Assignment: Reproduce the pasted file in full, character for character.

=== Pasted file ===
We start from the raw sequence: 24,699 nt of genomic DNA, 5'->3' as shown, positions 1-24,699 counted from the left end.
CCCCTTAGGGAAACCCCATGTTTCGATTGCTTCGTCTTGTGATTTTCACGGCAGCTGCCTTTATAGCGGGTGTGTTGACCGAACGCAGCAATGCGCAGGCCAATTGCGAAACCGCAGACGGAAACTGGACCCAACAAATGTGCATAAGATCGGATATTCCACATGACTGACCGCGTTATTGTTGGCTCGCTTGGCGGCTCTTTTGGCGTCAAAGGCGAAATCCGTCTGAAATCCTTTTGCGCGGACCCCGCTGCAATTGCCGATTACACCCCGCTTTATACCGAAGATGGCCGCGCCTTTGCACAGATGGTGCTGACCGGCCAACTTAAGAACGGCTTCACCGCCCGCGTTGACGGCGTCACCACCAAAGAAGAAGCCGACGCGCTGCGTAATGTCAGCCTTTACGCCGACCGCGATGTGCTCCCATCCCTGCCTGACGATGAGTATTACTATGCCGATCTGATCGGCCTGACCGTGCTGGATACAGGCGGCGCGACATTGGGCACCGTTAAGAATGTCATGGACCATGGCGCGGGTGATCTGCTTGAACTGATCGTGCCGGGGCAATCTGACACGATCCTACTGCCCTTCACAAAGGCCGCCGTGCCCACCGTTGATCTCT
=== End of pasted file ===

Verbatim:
We start from the raw sequence: 24,699 nt of genomic DNA, 5'->3' as shown, positions 1-24,699 counted from the left end.
CCCCTTAGGGAAACCCCATGTTTCGATTGCTTCGTCTTGTGATTTTCACGGCAGCTGCCTTTATAGCGGGTGTGTTGACCGAACGCAGCAATGCGCAGGCCAATTGCGAAACCGCAGACGGAAACTGGACCCAACAAATGTGCATAAGATCGGATATTCCACATGACTGACCGCGTTATTGTTGGCTCGCTTGGCGGCTCTTTTGGCGTCAAAGGCGAAATCCGTCTGAAATCCTTTTGCGCGGACCCCGCTGCAATTGCCGATTACACCCCGCTTTATACCGAAGATGGCCGCGCCTTTGCACAGATGGTGCTGACCGGCCAACTTAAGAACGGCTTCACCGCCCGCGTTGACGGCGTCACCACCAAAGAAGAAGCCGACGCGCTGCGTAATGTCAGCCTTTACGCCGACCGCGATGTGCTCCCATCCCTGCCTGACGATGAGTATTACTATGCCGATCTGATCGGCCTGACCGTGCTGGATACAGGCGGCGCGACATTGGGCACCGTTAAGAATGTCATGGACCATGGCGCGGGTGATCTGCTTGAACTGATCGTGCCGGGGCAATCTGACACGATCCTACTGCCCTTCACAAAGGCCGCCGTGCCCACCGTTGATCTCT